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Development of Radioligand Binding Assays for the Motilin Receptor Using ScreenReady Targets.

Vronique Brechler, David Handfield, Martin Boissonneault, Esther Tremblay, Benoit Houle and Luc Mnard.

Introduction

Recent advances in combinatorial chemistry and genomics programs have led to an unprecedented increase in both the number of compounds and potential drug targets that can be screened. The development of automated liquid handling and microplate assay systems has helped to meet the demand for increased throughput. Concomitantly, the introduction of homogeneous, non-separation, assay systems has eased the development of fully automated assays, especially for G protein-coupled receptors (GPCRs). GPCRs are composed of a large family of membrane-bound receptors that are characterized by the presence of seven hydrophobic membrane-spanning regions (Watson et al ., 1994). These receptors are involved in numerous aspects of cell signaling and regulation, and represent one of the major classes of the current therapeutic drug targets for the drugs sold today. Traditionally, pharmacological binding assays for these receptors have been performed using filtration assays that are difficult to automate.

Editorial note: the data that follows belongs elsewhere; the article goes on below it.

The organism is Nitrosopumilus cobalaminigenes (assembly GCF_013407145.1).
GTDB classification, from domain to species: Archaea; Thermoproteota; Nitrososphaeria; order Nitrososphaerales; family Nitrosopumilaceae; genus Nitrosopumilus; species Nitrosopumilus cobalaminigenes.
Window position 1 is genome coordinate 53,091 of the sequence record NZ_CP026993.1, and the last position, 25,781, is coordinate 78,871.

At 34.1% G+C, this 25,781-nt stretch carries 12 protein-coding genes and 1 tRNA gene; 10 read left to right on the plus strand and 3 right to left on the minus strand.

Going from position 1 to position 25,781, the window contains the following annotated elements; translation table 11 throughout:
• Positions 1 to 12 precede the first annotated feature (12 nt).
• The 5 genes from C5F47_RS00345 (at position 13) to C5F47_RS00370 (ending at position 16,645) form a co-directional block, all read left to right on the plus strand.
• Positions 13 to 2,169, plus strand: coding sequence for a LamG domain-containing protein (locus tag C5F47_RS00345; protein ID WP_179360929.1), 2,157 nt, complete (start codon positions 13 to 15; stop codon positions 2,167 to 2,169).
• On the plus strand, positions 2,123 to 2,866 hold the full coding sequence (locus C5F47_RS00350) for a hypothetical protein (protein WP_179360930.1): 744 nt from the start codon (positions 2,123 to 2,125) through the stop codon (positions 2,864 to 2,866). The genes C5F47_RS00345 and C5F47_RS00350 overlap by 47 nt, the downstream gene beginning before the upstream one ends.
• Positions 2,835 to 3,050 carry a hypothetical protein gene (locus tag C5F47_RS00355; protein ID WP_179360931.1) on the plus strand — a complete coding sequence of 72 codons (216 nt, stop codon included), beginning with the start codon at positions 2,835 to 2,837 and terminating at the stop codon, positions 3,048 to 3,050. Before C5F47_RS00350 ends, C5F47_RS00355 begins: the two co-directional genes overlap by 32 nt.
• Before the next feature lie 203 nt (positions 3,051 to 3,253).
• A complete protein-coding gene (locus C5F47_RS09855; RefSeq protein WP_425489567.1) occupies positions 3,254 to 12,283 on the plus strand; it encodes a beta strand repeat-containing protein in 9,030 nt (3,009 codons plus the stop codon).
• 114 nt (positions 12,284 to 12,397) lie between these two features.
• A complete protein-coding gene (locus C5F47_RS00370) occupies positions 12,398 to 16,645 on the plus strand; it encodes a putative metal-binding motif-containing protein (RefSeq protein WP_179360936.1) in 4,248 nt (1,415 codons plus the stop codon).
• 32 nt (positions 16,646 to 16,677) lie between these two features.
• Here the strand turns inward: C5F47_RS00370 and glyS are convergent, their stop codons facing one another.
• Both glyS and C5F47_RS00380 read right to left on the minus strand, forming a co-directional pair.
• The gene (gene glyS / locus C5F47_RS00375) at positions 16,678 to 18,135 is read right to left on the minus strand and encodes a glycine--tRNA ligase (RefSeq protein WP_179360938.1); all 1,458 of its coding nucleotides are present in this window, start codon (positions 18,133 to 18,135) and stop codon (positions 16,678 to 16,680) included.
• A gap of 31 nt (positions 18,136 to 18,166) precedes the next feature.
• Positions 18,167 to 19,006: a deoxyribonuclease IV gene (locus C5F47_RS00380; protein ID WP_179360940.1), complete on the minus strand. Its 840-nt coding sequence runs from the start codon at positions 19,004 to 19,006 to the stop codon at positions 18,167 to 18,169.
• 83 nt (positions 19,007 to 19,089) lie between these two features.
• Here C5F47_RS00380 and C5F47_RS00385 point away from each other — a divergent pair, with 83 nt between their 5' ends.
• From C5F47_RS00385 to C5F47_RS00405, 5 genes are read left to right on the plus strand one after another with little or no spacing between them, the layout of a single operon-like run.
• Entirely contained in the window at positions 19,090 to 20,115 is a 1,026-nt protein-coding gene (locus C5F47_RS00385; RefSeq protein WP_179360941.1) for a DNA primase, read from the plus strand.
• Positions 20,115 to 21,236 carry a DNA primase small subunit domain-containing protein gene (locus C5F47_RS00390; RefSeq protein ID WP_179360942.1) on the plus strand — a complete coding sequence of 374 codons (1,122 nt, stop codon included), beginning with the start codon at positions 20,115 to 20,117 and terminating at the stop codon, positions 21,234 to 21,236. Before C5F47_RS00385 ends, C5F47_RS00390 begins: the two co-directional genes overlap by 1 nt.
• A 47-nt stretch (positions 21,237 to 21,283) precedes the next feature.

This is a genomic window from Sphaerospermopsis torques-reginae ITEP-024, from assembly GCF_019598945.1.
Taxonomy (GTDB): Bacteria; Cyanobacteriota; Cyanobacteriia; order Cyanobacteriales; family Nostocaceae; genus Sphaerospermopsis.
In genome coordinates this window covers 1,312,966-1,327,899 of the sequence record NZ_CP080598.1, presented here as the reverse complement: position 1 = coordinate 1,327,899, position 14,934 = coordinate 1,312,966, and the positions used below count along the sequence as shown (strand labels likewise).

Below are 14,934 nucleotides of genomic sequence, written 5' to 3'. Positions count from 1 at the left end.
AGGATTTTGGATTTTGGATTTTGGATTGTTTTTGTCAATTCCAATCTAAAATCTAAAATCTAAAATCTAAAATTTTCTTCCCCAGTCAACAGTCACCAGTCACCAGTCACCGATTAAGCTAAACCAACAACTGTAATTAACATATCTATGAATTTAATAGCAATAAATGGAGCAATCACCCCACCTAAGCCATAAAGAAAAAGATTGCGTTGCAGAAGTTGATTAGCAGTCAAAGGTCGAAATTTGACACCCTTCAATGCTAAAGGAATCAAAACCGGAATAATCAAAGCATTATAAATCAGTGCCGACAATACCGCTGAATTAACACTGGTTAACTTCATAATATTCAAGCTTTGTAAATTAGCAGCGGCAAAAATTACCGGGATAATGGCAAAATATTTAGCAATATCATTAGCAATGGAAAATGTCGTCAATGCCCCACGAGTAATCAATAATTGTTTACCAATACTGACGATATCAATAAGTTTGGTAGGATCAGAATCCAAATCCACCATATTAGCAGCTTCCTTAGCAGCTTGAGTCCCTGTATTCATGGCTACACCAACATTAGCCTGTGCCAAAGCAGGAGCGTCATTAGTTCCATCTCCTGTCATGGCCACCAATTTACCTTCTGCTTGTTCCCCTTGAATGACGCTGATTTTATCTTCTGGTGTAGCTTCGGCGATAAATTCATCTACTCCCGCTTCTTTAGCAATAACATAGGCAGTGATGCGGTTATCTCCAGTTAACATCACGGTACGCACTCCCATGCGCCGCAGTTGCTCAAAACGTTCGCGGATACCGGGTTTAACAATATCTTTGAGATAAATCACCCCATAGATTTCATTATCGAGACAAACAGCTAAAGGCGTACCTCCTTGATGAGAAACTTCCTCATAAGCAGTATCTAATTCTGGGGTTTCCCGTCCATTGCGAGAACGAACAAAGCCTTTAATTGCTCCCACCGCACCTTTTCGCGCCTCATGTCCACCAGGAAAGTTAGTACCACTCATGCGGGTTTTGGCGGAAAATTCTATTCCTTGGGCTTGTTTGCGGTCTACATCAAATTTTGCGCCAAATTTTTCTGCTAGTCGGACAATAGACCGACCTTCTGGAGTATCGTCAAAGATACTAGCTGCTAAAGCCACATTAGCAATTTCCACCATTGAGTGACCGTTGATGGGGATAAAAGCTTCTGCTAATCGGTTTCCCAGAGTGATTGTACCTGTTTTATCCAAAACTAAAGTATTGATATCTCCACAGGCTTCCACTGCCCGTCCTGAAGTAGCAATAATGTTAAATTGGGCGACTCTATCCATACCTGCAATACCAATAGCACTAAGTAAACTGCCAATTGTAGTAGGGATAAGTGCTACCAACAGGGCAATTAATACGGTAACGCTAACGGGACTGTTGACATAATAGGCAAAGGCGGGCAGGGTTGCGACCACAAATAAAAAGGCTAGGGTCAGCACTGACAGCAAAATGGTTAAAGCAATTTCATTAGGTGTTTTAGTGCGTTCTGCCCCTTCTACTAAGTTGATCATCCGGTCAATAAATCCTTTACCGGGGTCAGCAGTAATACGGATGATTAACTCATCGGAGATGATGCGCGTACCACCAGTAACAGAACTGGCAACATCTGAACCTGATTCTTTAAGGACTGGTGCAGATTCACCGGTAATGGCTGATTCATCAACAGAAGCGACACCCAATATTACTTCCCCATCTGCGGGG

For over ten years, PerkinElmer Life Sciences has been actively involved in the development of expression systems and novel assays for GPCRs. Given the current market need for simple homogeneous assays for GPCRs, PerkinElmer developed a novel line of reagents that are ready-to-use and pre-formatted for detection of ligand-receptor interactions. Using FlashPlate microplates as the homogeneous platform, we have developed a proprietary coating procedure to allow the stable and efficient immobilization of recombinant GPCRs on FlashPlate microplates. Assays are microformatted to a minimum volume of 25 μl, thereby reducing the costs of reagents and radioactive waste management, but can easily be formatted to 50 μl.